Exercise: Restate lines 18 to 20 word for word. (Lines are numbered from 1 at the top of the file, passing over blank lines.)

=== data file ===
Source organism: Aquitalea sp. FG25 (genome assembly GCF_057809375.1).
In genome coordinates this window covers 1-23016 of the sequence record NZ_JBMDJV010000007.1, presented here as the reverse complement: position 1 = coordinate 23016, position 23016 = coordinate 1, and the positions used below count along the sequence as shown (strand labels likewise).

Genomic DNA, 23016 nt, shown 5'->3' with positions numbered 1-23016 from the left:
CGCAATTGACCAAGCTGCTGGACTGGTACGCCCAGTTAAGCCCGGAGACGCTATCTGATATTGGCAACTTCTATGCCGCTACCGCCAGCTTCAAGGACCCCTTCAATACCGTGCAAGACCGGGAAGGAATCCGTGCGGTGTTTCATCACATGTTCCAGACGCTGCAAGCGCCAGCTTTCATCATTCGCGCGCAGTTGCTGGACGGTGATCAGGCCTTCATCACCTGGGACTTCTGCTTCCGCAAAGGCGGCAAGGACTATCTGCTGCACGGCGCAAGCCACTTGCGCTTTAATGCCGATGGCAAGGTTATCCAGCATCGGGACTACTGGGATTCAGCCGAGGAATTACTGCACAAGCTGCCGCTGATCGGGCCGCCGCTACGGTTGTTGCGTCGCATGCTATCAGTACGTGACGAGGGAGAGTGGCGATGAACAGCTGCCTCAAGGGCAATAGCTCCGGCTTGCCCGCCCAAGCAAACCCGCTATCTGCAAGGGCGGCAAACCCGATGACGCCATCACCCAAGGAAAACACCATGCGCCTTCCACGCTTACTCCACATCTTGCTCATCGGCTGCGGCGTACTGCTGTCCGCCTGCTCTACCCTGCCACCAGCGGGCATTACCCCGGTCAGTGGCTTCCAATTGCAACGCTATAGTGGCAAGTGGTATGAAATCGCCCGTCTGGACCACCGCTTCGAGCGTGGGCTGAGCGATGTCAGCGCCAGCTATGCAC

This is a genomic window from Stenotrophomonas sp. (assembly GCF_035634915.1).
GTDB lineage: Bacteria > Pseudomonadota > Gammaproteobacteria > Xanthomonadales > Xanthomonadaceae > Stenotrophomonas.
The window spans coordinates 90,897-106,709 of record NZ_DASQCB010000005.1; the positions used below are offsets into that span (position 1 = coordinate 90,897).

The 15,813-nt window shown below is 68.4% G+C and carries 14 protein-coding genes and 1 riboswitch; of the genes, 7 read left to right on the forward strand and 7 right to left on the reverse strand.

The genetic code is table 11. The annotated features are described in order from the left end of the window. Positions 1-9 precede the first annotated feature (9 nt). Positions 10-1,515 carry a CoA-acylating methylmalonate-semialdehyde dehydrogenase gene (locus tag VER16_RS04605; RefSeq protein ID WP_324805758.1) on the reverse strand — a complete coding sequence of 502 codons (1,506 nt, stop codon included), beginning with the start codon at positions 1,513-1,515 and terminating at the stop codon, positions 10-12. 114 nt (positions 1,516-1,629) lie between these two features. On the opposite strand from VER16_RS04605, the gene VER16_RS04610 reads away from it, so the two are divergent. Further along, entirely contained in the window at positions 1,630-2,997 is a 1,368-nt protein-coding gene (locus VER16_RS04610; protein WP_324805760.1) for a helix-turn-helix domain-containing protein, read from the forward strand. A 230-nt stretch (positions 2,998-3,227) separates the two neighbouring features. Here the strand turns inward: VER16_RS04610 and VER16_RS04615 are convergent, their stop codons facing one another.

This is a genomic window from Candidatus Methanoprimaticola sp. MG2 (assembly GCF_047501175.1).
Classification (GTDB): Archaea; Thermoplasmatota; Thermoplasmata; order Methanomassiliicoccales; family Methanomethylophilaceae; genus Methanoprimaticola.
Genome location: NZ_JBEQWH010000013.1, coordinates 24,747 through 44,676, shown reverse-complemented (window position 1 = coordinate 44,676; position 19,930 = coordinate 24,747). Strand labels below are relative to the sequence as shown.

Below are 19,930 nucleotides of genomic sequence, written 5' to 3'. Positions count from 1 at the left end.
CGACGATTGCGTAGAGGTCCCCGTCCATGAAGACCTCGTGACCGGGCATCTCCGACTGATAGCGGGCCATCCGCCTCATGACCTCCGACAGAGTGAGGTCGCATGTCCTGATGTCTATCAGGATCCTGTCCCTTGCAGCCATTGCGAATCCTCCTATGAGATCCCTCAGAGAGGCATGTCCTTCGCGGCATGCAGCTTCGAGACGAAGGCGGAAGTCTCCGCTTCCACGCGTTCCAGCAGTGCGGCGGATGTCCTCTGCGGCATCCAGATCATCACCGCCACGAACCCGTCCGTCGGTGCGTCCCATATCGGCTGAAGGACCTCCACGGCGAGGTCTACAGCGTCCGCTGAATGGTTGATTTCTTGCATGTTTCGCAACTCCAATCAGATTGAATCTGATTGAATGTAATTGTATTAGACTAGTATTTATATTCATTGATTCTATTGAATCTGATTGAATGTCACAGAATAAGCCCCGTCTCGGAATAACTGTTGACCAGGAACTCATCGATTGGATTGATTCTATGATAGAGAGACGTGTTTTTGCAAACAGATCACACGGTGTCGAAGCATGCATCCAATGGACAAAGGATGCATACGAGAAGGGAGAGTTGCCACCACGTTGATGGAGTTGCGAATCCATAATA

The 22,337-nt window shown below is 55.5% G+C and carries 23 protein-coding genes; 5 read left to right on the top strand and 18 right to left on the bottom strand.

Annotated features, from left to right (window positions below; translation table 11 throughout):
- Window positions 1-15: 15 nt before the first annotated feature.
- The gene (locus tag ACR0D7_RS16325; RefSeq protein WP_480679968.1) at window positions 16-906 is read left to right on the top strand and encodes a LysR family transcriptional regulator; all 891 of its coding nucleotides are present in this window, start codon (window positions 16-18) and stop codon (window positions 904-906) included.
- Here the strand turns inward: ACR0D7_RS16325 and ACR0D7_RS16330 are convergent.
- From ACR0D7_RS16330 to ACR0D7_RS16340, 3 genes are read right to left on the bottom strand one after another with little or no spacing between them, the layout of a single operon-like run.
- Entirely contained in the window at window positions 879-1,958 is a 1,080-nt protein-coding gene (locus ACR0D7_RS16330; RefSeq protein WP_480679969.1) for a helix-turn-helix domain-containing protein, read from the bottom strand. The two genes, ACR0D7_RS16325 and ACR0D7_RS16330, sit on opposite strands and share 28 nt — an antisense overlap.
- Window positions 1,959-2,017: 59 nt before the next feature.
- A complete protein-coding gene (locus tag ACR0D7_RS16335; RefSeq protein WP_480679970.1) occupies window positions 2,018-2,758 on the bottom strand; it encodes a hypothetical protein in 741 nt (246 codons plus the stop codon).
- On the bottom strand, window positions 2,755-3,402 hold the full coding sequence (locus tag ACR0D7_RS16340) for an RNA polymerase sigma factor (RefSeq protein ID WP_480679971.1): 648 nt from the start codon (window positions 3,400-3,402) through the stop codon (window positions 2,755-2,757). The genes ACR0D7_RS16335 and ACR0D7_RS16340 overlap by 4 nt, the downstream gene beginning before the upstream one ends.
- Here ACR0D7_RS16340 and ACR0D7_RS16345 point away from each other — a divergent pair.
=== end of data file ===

- The gene (locus tag ACR0D7_RS16325; RefSeq protein WP_480679968.1) at window positions 16-906 is read left to right on the top strand and encodes a LysR family transcriptional regulator; all 891 of its coding nucleotides are present in this window, start codon (window positions 16-18) and stop codon (window positions 904-906) included.
- Here the strand turns inward: ACR0D7_RS16325 and ACR0D7_RS16330 are convergent.
- From ACR0D7_RS16330 to ACR0D7_RS16340, 3 genes are read right to left on the bottom strand one after another with little or no spacing between them, the layout of a single operon-like run.